CIA Invert, Russian first-issue rarity, more in Dec. 7-8 Cherrystone auction

Nov 15, 2021, 9 AM

By Charles Snee

Scarce United States stamps of the 19th and 20th centuries and select stamps and postal history from around the world are among the more than 1,500 lots that Cherrystone Philatelic Auctioneers will offer during a sale to be held Dec. 7-8 at its headquarters in Teaneck, N.J.

The two-day auction will be conducted over four sessions, with sessions each day at 10 a.m. and 1 p.m. Eastern Time.

An overview of the auction, which opens with 410 lots of U.S., Confederate States and possessions, is presented on the Cherrystone website.

“European countries are well represented, with a good showing of Great Britain & British Commonwealth. South America is highlighted by classic Colombia,” according to Cherrystone.

Collectors of Poland will be pleased to see the award-winning Ray Koczarski collection cross the auction block.

U.S. definitive and commemorative issues of the 19th century and early 20th century are well represented, beginning with the 1847 issue and continuing through 1979.

One of the more notable U.S. offerings is a mint, never-hinged 1979 $1 Rush Lamp and Candle Holder with the engraved brown inverted (Scott 1610c), popularly known as the CIA Invert because a single pane of 100 of the error was discovered and purchased at the McLean, Va., post office by a CIA employee.

According to Cherrystone, the employee “teamed up with some colleagues to purchase the pane from a post office.”

“Saving a copy each, the group later sold the bulk of the sheet to a prominent stamp dealer. News of the error reached CIA officials who sought to claim ownership and US Postal authorities who tried to recover the stamps. Official queries, threats, and even job losses followed the group until the sale of the pane was ruled legal.”

Of the original pane of 100, 93 examples found their way into collector hands.

Cherrystone is offering this CIA Invert with an opening bid of $14,000. Accompanying the error stamp is a 2014 Philatelic Foundation graded extra fine-90 certificate.

A mint CIA Invert in the grade of very fine-80 is valued at $17,000 in the Scott Specialized Catalogue of United States Stamps and Covers. The value is in italics to indicate that limited market data is available to establish a value.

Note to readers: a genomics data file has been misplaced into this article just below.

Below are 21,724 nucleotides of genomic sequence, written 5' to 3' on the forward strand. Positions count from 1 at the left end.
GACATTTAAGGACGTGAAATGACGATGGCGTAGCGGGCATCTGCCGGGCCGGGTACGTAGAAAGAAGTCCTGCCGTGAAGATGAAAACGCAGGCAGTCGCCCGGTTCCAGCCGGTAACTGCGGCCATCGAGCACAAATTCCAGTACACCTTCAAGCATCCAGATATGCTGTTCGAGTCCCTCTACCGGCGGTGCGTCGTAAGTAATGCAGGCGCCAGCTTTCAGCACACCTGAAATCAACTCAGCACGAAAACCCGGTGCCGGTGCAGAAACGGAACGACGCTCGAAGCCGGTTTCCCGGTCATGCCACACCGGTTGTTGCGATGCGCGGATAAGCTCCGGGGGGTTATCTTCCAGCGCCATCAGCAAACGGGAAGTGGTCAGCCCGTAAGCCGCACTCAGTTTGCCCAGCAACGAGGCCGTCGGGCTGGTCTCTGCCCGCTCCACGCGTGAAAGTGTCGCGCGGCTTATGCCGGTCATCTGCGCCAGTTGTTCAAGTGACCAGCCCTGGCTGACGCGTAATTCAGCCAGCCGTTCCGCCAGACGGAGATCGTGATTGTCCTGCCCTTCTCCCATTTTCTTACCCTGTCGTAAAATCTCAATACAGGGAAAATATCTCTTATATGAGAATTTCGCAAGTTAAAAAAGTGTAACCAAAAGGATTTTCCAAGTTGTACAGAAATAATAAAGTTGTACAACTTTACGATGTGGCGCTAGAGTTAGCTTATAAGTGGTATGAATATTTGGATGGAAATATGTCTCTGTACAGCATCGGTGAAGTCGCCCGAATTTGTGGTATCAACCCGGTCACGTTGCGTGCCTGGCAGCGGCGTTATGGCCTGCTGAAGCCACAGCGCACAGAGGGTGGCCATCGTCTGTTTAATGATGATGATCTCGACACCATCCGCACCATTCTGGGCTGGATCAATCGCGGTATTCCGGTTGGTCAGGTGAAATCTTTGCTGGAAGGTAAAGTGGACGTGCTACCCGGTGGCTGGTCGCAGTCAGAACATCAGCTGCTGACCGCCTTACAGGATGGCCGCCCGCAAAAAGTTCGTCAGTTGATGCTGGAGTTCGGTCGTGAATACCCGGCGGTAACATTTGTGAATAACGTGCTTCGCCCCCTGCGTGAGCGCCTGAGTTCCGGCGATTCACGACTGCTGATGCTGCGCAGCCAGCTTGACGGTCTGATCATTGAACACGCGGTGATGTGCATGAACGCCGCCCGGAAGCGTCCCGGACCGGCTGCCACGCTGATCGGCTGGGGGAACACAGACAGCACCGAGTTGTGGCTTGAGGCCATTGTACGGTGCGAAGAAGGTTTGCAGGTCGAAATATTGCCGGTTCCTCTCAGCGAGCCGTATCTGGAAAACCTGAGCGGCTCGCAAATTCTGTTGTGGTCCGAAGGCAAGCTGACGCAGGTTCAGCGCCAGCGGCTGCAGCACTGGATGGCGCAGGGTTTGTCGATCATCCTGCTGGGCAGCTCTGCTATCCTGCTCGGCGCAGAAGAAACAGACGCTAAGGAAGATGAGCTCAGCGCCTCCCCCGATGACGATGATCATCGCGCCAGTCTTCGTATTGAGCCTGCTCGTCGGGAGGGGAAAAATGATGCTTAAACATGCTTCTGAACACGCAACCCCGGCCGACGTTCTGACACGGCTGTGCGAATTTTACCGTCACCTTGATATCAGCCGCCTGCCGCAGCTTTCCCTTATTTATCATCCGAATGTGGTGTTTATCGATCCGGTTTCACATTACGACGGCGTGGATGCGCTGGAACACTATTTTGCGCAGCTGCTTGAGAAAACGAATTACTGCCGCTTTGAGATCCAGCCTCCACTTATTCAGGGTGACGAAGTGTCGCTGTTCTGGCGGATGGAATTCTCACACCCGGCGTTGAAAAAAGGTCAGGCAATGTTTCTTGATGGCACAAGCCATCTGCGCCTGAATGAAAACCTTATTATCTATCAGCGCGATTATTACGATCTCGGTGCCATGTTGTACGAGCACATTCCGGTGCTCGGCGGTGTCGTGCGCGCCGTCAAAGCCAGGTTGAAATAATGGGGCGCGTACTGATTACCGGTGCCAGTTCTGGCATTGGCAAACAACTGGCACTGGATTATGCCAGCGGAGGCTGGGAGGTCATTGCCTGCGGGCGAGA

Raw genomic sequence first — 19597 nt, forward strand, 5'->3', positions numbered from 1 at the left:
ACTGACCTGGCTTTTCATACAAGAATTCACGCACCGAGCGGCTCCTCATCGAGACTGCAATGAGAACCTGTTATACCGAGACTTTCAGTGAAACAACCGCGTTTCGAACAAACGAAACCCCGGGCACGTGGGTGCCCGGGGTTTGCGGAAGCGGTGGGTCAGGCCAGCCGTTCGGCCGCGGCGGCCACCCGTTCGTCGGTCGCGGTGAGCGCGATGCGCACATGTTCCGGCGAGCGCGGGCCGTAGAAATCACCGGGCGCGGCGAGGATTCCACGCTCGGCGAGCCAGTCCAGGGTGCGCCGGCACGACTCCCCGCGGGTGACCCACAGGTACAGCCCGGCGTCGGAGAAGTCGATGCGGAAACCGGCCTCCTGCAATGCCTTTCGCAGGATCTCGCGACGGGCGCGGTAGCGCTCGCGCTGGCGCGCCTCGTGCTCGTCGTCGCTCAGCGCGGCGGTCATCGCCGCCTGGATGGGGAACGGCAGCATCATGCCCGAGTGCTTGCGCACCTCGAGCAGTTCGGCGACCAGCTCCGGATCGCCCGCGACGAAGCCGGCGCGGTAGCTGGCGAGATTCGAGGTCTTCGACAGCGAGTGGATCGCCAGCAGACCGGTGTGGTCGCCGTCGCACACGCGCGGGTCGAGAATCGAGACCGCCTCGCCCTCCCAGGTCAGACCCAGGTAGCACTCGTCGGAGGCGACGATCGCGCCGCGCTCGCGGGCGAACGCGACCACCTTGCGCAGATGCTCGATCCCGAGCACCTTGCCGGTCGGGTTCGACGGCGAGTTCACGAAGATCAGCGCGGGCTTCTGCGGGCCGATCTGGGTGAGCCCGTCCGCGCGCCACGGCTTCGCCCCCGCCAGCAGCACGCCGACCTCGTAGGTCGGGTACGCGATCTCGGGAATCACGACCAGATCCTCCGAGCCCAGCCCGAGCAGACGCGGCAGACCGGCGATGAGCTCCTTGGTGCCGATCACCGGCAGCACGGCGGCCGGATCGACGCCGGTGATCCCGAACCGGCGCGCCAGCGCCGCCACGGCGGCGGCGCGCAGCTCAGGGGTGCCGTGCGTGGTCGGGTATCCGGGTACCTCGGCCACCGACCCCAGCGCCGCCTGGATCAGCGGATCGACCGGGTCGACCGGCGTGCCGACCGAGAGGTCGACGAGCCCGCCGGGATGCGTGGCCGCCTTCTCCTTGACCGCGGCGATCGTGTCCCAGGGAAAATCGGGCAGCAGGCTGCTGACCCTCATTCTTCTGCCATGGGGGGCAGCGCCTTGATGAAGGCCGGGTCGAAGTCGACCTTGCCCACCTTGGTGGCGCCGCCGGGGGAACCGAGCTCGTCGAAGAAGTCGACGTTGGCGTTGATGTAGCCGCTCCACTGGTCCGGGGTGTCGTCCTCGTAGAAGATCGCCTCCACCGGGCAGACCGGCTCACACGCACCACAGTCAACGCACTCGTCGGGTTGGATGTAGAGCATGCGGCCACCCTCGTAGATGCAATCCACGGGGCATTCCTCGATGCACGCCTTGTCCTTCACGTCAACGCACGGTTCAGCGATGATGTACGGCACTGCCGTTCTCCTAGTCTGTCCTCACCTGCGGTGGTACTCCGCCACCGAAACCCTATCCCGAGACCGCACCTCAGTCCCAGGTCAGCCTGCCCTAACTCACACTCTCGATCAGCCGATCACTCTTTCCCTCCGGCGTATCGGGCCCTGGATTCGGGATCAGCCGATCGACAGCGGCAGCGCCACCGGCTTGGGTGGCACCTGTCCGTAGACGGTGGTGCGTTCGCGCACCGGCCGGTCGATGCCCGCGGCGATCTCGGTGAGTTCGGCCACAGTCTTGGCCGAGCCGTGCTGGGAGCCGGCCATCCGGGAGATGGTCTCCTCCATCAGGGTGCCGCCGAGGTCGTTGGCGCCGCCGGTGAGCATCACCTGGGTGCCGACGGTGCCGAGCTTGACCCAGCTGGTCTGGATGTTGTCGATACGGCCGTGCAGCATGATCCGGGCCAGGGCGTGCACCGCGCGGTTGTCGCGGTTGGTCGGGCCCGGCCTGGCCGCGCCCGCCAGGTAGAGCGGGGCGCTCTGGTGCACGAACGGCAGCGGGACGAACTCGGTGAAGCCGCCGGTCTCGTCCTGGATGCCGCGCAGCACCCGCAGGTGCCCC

A key stamp from the Poland offerings is an unused (hinge remnant present) 1919 10-korona deep violet (Scott 55) from the Cracow issues. The “POCZTA POKSKA” overprint is applied on an Austrian 10-krone Coat of Arms (163) from the 1916-18 regular issue.

Cherrystone notes that only 440 examples of this scarce stamp were printed. The stamp up for bids has an overall fresh appearance and is centered to the right.

In response to a query from Linn’s Stamp News, Josh Buchsbayew of Cherrystone confirmed that this particular stamp is not from the Koczarski collection.

The stamp is signed on the back by A. Taipale, Philatelia Krakow and Stanley Kronenberg. On his 1993 expertizing certificate for the stamp, Kronenberg determined it to be “authentic on the basis of details, measurements, printing technique, and ink of its overprint.”

Against a Scott Classic Specialized Catalogue of Stamps and Covers 1840-1940 italicized value of $14,000, Cherrystone lists this overprinted 1919 10kr deep violet with a starting bid of $9,500.

Those who fancy Scott No. 1s of the world will have a chance to bid on a handsome unused example of Russia’s first regular issue, the 1857 10-kopeck brown and blue Coat of Arms.

Cherrystone points out that the stamp has part original gum, which makes it notably rare. A footnote in the Scott Classic Specialized catalog provides added context:

“Genuine unused examples of [Russia] No. 1 are exceedingly rare. Most of those offered are used with pen cancellation removed. The unused value is for an example without gum. The very few known stamps with original gum sell for much more.”

A no-gum example of the 10k brown and blue Coat of Arms is valued at $62,500 in the Scott Classic Specialized catalog.

In its description, Cherrystone explains that the stamp’s rich colors are indicative of a late printing of the first issue and points out the intact embossing on the back.

The stamp likely originated on a cover and was not canceled. It was subsequently lifted from the cover with a substantial part of the white original gum preserved, according to Cherrystone.

Cherrystone quotes a 1991 Mikulski certificate included with the stamp as saying, in translation from the German, “unused example of this stamp is a world and Russian rarity, only a few known, with part original gum, very nice colors, good embossing of the Eagle.”

Bidding for this handsome 1857 10k brown and blue Coat of Arms opens at $23,000.

More than 130 large lots and collections will conclude the sale on Dec. 8.

One of the collections of France is a lovely array of more than 165 perforated and imperforate French Paintings stamps issued from 1961 to 1999, along with 174 imperforate deluxe sheets of these attractive stamps.

Cherrystone references a Yvert and Tellier catalog value exceeding €35,000 (approximately $40,460 in early November) for this collection and lists it with an opening bid of $5,750.

The catalog for the Dec. 7-8 U.S. and worldwide sale can be viewed and is available for download on the Cherrystone website, with online bidding options available. Information also is available from Cherrystone Philatelic Auctioneers, 300 Frank W. Burr Blvd., Second Floor, Box 35, Teaneck, NJ 07666.

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